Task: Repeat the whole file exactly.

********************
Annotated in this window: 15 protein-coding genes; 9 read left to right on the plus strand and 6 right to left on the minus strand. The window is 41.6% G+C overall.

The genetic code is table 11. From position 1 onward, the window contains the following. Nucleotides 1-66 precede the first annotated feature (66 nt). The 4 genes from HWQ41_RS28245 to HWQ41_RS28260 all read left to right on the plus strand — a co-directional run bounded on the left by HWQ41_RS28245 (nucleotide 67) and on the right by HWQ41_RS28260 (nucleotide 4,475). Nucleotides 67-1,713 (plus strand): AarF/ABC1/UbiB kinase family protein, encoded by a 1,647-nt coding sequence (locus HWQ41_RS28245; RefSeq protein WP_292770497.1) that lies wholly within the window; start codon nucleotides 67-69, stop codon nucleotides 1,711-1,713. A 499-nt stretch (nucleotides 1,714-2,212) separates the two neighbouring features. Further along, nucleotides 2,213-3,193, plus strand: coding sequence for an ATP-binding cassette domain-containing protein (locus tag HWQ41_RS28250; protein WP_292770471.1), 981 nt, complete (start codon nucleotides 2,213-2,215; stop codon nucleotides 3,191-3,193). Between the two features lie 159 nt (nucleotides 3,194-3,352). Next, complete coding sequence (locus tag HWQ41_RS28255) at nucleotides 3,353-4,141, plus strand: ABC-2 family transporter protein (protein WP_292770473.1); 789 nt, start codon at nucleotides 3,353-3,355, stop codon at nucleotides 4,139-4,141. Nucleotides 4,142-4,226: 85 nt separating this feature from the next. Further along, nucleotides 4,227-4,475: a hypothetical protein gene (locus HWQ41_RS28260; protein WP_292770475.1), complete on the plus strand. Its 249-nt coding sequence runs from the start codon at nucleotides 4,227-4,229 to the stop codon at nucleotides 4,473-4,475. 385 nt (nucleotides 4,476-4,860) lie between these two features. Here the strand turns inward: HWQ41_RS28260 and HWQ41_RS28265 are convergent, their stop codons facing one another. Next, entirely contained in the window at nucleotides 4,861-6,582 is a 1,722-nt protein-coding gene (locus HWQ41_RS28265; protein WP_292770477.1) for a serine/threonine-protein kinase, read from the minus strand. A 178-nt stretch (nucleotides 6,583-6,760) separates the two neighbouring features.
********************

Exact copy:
Annotated in this window: 15 protein-coding genes; 9 read left to right on the plus strand and 6 right to left on the minus strand. The window is 41.6% G+C overall.

The genetic code is table 11. From position 1 onward, the window contains the following. Nucleotides 1-66 precede the first annotated feature (66 nt). The 4 genes from HWQ41_RS28245 to HWQ41_RS28260 all read left to right on the plus strand — a co-directional run bounded on the left by HWQ41_RS28245 (nucleotide 67) and on the right by HWQ41_RS28260 (nucleotide 4,475). Nucleotides 67-1,713 (plus strand): AarF/ABC1/UbiB kinase family protein, encoded by a 1,647-nt coding sequence (locus HWQ41_RS28245; RefSeq protein WP_292770497.1) that lies wholly within the window; start codon nucleotides 67-69, stop codon nucleotides 1,711-1,713. A 499-nt stretch (nucleotides 1,714-2,212) separates the two neighbouring features. Further along, nucleotides 2,213-3,193, plus strand: coding sequence for an ATP-binding cassette domain-containing protein (locus tag HWQ41_RS28250; protein WP_292770471.1), 981 nt, complete (start codon nucleotides 2,213-2,215; stop codon nucleotides 3,191-3,193). Between the two features lie 159 nt (nucleotides 3,194-3,352). Next, complete coding sequence (locus tag HWQ41_RS28255) at nucleotides 3,353-4,141, plus strand: ABC-2 family transporter protein (protein WP_292770473.1); 789 nt, start codon at nucleotides 3,353-3,355, stop codon at nucleotides 4,139-4,141. Nucleotides 4,142-4,226: 85 nt separating this feature from the next. Further along, nucleotides 4,227-4,475: a hypothetical protein gene (locus HWQ41_RS28260; protein WP_292770475.1), complete on the plus strand. Its 249-nt coding sequence runs from the start codon at nucleotides 4,227-4,229 to the stop codon at nucleotides 4,473-4,475. 385 nt (nucleotides 4,476-4,860) lie between these two features. Here the strand turns inward: HWQ41_RS28260 and HWQ41_RS28265 are convergent, their stop codons facing one another. Next, entirely contained in the window at nucleotides 4,861-6,582 is a 1,722-nt protein-coding gene (locus HWQ41_RS28265; protein WP_292770477.1) for a serine/threonine-protein kinase, read from the minus strand. A 178-nt stretch (nucleotides 6,583-6,760) separates the two neighbouring features.